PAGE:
THE SCOTTSBORO BOYS shows that their sense of drama--the power of injustice, and how the media and the system feed on hype for their own sake--is still clearly in full force. Based on the true story of nine young black men falsely accused of raping two Alabama white women in 1931, it is a case that ultimately gave root to the American Civil Rights movement. Audaciously staged as a minstrel show, this new musical is a fascinating and absorbing evening of theater, especially in an era when we have our first black President of the United States—and certain politicians can still get away with thinly-veiled racial sneers, referring to the leader of our nation as a “loud tribesman.” As you watch the various politicians maneuver things to their own advantage—in the musical, that is—you are aware of the timeliness of the piece, and just how far we have (and haven’t) come in the intervening years. While the minstrel show is a symbol of all that was racist and patronizing, it is also a uniquely American entertainment form, and an amazing display of music, comedy and dance. Even now, while we cringe, we are still entertained in spite of ourselves, and it is in these chilling moments--when we are both discomfited and delighted--that THE SCOTTSBORO BOYS is at its best.

Susan Stroman, whose shows include THE PRODUCERS and CONTACT, has kept the proceedings brisk and clean, never overly sentimental, and her choreography capitalizes on the energy of the minstrel show format, in the process tapping the electricity of her extraordinary cast. Kander & Ebb’s score certainly ranks with their best, showing great range both in pastiche numbers and in songs that form transcendent statements of longing understood by men and women of all colors. David Thompson’s book is effective, but is also so carefully interwoven with the music that it’s hard to know where his work stops and the musical team’s work begins. The cast (most of who appeared in the Off-Broadway production at the Vineyard and in the revised working of the show at the Guthrie in Minneapolis) is uniformly strong and gifted. Joshua Henry, replacing Off-Broadway’s acclaimed Brandon Victor Dixon, makes a strong anchor for the production with his portrayal of Haywood Patterson, an initially illiterate man who spent over twenty years in jail for a crime he didn’t commit, eventually dying in prison of cancer but not before he writing his own autobiography, Scottsboro Boy. His singing and his dramatic presence are forceful without ever being forced; in Patterson, he creates a soulful being that we track throughout the evening. Most of the cast have numerous roles in the show within a show, with Christian Dante White and James T. Lane turning in particularly memorable performances as the two white women falsely accusing the young men of rape in order to protect their own reputations. But all nine of the black actors playing “the boys” are remarkable, and each has their own shining moment. The one female in the cast, Sharon Washington, provides a special sense of the outside world—and the women who wait for their young men who are never coming come. In keeping with the minstrel show tradition, there is an emcee of sorts, the Interlocutor, who directs the proceedings with the aid of his comic sidekicks, Mr. Bones and Mr. Tambo, played by the amazing Colman Domingo and Forrest McClendon respectively in breath-taking displays of bravura characterization and rapid costume changes. Asked to portray some of the most outrageous and shocking characters of the evening, neither shies away from doing what must be done, earning our admiration while simultaneously offending the hell out of us. And we are so lucky that John Cullum is still with us, the Southern Gentlemen’s Gentlemen, to play the role of the Interlocutor. One of the most dependable and stalwart Broadway actors of the past five decades, his seemingly effortless performance is pitch-perfect, a dubious moral center for both the madness of the minstrel show and the sad case of the railroaded young men. And hats off to Beowulf Boritt, Toni-Leslie James and Ken Billington for the superb selective details applied to the set, costumes and lighting respectively, always facilitating but never weighing down the show’s powerful forward surge.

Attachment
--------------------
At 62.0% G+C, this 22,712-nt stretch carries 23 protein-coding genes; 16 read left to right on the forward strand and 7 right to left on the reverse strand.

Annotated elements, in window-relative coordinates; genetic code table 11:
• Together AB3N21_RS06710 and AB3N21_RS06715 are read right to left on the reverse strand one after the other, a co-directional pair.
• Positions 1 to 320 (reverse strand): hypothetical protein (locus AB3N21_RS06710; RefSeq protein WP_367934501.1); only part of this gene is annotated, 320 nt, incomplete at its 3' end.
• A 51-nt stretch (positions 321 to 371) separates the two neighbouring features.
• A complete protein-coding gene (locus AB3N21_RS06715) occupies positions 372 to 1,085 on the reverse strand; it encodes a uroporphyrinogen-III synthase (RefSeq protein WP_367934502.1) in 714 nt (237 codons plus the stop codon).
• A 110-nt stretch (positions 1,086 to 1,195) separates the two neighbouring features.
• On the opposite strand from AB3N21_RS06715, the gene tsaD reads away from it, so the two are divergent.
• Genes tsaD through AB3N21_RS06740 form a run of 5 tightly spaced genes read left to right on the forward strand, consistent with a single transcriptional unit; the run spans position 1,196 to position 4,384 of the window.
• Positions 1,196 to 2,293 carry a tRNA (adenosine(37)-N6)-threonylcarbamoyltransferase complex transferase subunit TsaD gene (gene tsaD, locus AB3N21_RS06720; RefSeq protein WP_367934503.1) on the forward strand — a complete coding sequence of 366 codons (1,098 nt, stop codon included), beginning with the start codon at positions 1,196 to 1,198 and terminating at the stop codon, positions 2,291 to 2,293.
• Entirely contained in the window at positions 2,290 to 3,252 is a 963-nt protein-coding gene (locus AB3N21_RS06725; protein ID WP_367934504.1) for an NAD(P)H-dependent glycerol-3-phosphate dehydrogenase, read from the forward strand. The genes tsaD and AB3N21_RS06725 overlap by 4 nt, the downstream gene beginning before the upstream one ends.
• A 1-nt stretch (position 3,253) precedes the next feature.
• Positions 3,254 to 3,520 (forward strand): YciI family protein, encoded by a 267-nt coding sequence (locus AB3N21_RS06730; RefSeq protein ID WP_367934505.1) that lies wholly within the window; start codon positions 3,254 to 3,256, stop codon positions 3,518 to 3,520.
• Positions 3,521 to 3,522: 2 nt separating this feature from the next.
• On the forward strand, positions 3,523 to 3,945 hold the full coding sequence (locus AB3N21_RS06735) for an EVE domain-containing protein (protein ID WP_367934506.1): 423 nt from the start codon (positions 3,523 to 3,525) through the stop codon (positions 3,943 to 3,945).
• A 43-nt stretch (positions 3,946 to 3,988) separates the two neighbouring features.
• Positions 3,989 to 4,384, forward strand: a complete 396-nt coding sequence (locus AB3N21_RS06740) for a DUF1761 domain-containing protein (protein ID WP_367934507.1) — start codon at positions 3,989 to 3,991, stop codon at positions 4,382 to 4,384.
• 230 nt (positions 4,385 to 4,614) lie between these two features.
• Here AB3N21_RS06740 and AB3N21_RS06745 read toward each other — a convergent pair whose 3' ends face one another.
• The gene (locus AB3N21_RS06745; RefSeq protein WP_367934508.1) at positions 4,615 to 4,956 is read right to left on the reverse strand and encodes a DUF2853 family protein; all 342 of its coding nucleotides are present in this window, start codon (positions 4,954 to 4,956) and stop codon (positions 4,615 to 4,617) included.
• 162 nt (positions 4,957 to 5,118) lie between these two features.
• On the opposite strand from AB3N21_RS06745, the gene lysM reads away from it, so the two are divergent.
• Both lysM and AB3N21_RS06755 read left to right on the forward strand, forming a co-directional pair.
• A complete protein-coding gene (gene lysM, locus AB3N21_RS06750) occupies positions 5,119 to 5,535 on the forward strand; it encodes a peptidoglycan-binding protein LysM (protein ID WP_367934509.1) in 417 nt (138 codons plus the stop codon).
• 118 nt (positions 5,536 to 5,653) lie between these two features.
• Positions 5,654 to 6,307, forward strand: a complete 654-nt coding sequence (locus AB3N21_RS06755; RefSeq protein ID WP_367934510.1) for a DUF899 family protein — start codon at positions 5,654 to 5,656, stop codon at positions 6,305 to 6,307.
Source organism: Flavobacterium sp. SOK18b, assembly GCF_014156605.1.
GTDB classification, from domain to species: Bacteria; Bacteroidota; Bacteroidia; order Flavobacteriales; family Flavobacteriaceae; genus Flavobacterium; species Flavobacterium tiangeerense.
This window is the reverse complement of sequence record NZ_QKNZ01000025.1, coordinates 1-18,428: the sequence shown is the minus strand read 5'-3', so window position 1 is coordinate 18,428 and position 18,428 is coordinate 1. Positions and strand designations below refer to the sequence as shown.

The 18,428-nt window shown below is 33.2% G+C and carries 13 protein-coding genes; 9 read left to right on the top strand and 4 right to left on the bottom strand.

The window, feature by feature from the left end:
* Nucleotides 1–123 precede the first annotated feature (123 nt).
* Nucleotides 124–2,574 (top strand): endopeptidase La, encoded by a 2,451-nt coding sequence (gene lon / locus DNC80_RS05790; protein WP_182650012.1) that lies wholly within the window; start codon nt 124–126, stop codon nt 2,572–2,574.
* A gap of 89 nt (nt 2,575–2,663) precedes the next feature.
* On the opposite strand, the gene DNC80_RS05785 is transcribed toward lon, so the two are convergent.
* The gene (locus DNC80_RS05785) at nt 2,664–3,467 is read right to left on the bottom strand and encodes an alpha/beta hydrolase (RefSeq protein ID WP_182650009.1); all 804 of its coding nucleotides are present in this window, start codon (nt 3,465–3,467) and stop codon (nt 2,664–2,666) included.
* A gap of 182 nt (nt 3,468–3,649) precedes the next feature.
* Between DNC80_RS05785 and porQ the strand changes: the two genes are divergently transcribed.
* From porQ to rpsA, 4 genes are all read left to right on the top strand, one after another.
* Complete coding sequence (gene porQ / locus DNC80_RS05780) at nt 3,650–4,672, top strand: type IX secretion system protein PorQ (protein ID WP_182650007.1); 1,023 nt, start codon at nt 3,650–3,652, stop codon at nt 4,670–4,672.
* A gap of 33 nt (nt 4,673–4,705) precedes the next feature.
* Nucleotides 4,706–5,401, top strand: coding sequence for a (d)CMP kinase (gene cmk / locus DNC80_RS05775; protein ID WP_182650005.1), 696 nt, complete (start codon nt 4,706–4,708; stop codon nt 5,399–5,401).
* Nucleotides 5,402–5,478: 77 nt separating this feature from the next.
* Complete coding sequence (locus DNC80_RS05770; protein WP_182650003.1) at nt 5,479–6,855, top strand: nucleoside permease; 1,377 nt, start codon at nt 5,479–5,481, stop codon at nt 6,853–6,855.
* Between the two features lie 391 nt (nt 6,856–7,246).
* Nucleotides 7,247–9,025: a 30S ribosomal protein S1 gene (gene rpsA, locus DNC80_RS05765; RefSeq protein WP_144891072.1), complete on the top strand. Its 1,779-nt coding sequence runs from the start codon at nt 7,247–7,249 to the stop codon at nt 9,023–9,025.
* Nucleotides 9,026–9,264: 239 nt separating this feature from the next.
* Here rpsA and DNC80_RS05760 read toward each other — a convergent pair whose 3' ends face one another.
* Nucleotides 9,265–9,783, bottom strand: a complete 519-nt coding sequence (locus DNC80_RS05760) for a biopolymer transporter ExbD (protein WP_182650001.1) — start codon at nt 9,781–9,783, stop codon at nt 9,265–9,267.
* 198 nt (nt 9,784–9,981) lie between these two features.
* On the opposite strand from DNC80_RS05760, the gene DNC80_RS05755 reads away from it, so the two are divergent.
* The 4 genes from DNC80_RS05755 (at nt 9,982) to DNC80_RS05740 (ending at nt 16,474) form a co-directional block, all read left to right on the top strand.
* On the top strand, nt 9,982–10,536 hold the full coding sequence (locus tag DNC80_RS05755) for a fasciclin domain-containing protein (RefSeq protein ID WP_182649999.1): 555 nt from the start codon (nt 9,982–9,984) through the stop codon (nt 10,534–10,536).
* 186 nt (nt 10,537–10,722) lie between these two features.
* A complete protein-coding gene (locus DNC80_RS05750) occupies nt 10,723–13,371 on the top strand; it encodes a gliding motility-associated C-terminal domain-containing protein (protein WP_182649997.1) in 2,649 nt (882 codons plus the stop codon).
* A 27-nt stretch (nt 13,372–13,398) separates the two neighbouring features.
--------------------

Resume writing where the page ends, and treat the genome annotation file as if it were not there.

I don’t expect the Tea Party will be booking theater parties for this one, and when the show eventually gets a national tour, the South may not roll out its best hospitality. This may well be one of those shows that garner awards and critical praise but that audiences avoid in favor of shows they feel will be more “entertaining” or light-hearted. Some folks prefer being amused over being slightly, if intentionally, disturbed. But for those true theatergoers who like their drama with bitters and a twist, THE SCOTTSBORO BOYS proves a most satisfying evening of theater. If this ends up being the last of the Kander and Ebb scores to reach the Great White Way—irony intended!—it truly will mark a valedictory exit.

Opens Sunday, Oct. 31st at the Lyceum Theatre, 149 W. 45th Street, btwn B’way & 6th Ave. For more information, visit